Next Sunday’s parliamentary elections in Tunisia could spell defeat for the Islamist Ennahda Party and the rise of the populist Qalb Tunis Party, according to unpublished opinion polls.
Tunisian voters will head to the polls on 6 October to elect their new parliament, three weeks after voting in the first round of early presidential elections on 15 September.
The second round of the presidential elections will follow one week after next Sunday’s parliamentary polls on 13 October, thereby completing a four-week cycle of voting and predictably giving rise to voting fatigue.
The small North African country, viewed as the only democracy in the Arab world, has seven million registered voters. They will elect 217 MPs from 15,000 candidates on 1,503 lists in 27 constituencies.
The contest is heated in the Tunis 1 constituency, where Rachid Al-Ghannouchi, president of Ennahda, is running for parliament.
The 217 MPs are elected through a closed-list proportional representation system using the largest remainder method. The lists are closed, which means a voter may only choose between lists and not individual candidates.
Other lists vying for the Tunis 1 constituency’s four seats include Basma Beleid, widow of assassinated secularist politician Chokri Beleid, the independent Kalthoum Qano, chair of the Tunisian Judges Association, and Samira Al-Showashy of the Qalb Tunis (Heart of Tunisia) Party that was recently founded by Nabil Karoui, who came first in the 13 October presidential vote.
After the 2014 legislative elections, in which the secular Nidaa Tounes Party and Ennahda won 85 and 69 seats, respectively, the two parties opted for a power-sharing agreement and formed a coalition.
In last month’s first round of the presidential elections, Ennahda fielded the party’s Vice-President and Parliamentary Speaker Abdel-Fattah Mourou, who finished third, contrary to expectations.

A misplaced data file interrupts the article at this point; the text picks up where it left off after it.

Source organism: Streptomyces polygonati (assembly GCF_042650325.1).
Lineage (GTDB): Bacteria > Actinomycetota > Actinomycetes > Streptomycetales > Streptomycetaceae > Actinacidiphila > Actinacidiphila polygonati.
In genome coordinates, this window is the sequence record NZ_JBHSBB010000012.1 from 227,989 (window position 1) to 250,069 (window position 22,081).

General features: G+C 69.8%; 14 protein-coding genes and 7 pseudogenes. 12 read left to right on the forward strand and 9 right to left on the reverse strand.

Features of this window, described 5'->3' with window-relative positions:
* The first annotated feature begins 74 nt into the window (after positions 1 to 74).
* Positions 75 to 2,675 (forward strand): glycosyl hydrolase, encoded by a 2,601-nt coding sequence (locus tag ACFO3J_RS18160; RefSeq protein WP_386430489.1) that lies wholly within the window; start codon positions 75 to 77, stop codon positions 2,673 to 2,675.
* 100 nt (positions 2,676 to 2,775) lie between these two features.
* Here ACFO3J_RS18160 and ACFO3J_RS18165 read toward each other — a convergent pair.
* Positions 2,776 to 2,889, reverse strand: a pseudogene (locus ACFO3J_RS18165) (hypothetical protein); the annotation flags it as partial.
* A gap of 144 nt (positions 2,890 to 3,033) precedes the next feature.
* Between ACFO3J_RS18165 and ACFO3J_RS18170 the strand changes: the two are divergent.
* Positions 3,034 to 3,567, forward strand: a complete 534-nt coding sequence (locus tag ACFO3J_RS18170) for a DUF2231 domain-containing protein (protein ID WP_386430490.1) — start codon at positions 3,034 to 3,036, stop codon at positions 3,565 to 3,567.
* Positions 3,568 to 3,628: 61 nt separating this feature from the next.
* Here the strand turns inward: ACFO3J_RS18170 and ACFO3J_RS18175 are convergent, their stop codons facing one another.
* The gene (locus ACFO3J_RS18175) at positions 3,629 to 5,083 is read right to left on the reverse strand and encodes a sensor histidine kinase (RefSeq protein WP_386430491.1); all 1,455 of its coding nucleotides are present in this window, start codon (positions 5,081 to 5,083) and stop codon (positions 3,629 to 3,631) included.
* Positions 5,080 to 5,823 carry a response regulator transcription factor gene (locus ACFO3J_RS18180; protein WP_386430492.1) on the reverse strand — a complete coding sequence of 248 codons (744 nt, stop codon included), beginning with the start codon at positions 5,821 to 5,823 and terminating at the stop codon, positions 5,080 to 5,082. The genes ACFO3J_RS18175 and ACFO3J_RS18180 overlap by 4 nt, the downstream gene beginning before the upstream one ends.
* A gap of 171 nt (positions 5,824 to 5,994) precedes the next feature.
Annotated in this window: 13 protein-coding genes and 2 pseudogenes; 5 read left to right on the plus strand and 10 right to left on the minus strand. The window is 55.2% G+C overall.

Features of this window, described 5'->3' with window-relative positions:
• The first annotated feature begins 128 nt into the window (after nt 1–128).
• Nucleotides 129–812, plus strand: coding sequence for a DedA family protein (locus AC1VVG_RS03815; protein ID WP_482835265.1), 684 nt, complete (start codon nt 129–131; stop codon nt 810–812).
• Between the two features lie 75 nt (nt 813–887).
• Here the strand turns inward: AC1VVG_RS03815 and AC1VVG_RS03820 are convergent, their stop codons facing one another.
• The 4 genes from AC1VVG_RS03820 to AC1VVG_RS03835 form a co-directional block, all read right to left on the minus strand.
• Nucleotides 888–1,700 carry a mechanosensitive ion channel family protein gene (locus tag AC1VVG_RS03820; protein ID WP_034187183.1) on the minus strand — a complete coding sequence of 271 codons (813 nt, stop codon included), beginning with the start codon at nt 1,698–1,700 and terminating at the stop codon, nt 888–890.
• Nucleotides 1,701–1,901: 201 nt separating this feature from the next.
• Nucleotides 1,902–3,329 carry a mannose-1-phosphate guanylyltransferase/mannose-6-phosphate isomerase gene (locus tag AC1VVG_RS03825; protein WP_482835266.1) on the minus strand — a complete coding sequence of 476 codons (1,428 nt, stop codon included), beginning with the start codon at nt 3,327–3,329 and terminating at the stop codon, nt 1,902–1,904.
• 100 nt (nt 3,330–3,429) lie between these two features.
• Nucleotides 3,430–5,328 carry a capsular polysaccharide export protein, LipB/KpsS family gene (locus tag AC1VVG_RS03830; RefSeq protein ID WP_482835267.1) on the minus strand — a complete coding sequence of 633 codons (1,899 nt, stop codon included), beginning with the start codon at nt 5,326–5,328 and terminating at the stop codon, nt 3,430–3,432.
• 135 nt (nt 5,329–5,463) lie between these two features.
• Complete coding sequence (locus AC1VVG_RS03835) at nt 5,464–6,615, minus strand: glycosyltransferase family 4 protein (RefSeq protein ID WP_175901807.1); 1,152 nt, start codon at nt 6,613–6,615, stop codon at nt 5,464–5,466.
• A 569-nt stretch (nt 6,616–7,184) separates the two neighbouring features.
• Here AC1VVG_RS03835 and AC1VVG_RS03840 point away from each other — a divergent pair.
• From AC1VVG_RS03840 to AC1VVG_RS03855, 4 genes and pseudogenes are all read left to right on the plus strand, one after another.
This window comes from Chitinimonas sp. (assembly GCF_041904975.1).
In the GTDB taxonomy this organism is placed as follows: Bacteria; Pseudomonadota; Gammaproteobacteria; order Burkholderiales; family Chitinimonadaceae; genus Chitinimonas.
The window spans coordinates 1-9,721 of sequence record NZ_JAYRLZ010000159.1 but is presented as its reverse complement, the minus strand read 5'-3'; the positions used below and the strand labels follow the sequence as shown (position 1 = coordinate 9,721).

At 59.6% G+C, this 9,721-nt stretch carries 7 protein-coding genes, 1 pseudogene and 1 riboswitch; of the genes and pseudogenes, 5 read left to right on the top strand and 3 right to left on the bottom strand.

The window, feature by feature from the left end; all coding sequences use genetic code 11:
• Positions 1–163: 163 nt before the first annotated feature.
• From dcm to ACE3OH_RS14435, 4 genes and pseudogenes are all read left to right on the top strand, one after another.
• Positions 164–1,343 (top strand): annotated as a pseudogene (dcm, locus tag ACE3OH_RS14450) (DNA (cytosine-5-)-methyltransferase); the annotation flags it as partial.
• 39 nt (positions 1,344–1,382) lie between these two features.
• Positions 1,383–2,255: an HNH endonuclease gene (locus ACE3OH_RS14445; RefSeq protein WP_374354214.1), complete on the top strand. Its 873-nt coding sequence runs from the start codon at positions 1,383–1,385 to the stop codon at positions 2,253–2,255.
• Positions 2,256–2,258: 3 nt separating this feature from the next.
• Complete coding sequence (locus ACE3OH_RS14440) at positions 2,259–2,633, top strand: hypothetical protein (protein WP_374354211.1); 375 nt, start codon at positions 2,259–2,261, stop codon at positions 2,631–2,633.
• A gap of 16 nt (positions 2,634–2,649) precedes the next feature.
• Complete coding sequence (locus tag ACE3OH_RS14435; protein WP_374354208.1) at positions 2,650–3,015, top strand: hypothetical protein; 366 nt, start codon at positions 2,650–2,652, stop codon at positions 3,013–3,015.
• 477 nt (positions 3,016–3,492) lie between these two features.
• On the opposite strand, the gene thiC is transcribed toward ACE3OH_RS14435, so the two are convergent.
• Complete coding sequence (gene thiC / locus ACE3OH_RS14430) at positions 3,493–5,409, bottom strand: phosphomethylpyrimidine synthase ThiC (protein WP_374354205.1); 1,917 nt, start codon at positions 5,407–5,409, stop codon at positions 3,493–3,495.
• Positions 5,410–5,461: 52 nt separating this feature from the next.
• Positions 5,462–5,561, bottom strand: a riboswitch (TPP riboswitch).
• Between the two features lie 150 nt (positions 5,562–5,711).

A bigger surprise was the rise of populist TV mogul and businessman Karoui, who received 15.6 per cent of the vote, and independent law professor Kais Said, who received 18.4 per cent.
The results were seen as a emssage from increasingly disillusioned voters who were rejecting the system and placing their hopes on newcomers. This Sunday’s parliamentary elections represent a further test for Tunisia’s established parties.
The leaders of Ennahda believe they will win more seats in the coming elections. “Ennahda sees itself as better able to govern and is ready to govern alone or with the forces of the revolution,” Al-Ghannouchi told the press recently.
He did not specify which groups he had in mind, but the Hirak Al-Irdaa Party and the Democratic Current Party led by Mohamed Abbou are the main parties that supported the revolution, according to the Reuters news agency.
A recent pre-election poll conducted by Sigma Conseil, not published because polls are banned by Tunisia’s Independent Higher Authority for Elections (ISIE) but obtained by Al-Ahram Weekly, revealed that Qalb Tunis could get 20.8 per cent of the votes, while Ennahda could get 14.4 per cent followed by the Free Constitutional Party with 13.6 per cent.
Ennahda has also announced that it will be backing Said in the second round of the presidential elections. Karoui, in prison since August this year on charges of money laundering and tax evasion, has not been referred to trial.
Tunisia’s president controls foreign and defence policy and governs alongside a prime minister chosen by parliament who has authority over domestic affairs.
The ISIE reported a low turnout in the first round of the presidential elections at 45 per cent, down from the 64 per cent in the country’s first democratic elections in 2014 after the fall of the regime led by former president Zein Al-Abidine Ben Ali.
The narrow time frame of the two major elections might affect voter turnout in next week’s vote, observers say. The presidential elections were originally scheduled for November but were brought forward following the death of former president Beji Caid Essebsi in July.
Despite the importance of next week’s legislative elections and the direct impact of legislation on people’s daily lives, many Tunisians remain more focused on the presidential run-offs even as the parliamentary election campaigns are in full swing.
Unemployment currently stands at 15 per cent in Tunisia and the cost of living has risen by nearly one third since 2016.
Televised debates between the candidates in the legislative elections broadcast earlier this week focused on such issues as healthcare, access to medicines, social security and education.
Fearing another defeat, Ennahda has redoubled its efforts to appeal to voters, and it is eyeing the position of parliamentary speaker or prime minister, which would go to Al-Ghannouchi should the party win a majority of the seats.
*A version of this article appears in print in the 3 October, 2019 edition of Al-Ahram Weekly under the title: Polls surprise in Tunisian elections